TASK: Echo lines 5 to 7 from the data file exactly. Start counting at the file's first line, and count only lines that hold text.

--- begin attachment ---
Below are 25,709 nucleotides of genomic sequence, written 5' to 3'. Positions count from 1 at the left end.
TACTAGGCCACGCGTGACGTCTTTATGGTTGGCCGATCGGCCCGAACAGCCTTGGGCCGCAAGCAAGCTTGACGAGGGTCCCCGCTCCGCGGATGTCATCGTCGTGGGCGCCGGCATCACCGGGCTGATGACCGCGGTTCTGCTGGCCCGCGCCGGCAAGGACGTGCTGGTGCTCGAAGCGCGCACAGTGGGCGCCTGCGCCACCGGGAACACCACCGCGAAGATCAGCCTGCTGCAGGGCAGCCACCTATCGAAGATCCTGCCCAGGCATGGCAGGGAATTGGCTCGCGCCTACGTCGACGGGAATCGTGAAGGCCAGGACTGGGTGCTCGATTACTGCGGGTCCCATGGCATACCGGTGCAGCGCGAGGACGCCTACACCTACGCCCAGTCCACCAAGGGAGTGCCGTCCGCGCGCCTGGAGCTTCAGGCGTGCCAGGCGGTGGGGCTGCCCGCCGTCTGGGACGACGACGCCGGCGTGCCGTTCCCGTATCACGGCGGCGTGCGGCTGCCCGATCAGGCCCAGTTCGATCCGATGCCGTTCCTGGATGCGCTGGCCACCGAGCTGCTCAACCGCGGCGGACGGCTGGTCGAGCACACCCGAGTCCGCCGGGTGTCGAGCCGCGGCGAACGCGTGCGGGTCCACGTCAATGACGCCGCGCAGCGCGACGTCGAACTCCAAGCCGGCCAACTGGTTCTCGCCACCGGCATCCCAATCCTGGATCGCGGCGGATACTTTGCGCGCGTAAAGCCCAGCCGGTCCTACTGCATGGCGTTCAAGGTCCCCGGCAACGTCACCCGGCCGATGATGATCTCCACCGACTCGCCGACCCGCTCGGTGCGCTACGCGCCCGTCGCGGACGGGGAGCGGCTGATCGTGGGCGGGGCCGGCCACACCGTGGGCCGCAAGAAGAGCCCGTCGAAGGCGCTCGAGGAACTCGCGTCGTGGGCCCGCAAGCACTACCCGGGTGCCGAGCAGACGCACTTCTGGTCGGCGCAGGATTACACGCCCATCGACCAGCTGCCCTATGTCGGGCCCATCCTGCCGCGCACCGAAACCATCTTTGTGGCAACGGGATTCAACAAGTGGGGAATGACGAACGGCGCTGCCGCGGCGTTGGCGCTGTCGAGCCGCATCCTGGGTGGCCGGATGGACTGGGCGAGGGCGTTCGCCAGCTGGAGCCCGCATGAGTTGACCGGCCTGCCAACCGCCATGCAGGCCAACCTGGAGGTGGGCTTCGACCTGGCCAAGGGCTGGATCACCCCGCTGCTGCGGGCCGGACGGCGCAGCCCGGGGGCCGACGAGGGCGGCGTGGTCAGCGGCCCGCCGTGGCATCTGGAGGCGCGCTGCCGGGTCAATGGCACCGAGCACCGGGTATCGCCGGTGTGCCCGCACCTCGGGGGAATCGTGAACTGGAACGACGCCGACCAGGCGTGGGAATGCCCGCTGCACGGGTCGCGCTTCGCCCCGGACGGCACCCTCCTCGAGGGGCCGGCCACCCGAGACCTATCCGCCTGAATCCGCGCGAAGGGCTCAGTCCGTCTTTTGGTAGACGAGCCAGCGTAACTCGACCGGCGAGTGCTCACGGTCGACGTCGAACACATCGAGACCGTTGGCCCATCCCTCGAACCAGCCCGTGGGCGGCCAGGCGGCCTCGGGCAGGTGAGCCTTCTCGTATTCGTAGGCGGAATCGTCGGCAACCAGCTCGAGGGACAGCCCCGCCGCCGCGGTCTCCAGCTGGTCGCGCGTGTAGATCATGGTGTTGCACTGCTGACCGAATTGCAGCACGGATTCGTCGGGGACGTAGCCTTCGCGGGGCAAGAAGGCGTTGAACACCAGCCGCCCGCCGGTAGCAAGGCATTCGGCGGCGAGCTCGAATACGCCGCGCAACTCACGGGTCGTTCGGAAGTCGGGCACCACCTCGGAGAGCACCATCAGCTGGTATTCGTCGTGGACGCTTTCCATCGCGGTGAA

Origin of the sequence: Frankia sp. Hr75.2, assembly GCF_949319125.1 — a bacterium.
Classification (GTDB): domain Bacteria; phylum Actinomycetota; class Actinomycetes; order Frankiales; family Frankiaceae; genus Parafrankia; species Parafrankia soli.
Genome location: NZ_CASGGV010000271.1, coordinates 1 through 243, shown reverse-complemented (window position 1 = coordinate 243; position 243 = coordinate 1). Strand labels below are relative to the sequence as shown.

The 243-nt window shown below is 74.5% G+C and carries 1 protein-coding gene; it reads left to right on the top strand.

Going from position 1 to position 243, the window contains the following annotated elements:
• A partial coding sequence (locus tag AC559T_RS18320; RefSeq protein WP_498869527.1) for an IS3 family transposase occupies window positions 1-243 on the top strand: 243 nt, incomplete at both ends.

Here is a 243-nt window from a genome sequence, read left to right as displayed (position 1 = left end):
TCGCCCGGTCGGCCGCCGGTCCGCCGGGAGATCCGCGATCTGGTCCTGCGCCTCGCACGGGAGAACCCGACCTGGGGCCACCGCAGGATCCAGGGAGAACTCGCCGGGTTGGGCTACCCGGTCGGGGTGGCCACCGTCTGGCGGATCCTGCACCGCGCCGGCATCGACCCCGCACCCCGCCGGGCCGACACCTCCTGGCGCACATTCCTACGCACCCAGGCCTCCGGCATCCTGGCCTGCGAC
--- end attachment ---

Genome location: NZ_CASGGV010000271.1, coordinates 1 through 243, shown reverse-complemented (window position 1 = coordinate 243; position 243 = coordinate 1). Strand labels below are relative to the sequence as shown.

The 243-nt window shown below is 74.5% G+C and carries 1 protein-coding gene; it reads left to right on the top strand.

Going from position 1 to position 243, the window contains the following annotated elements: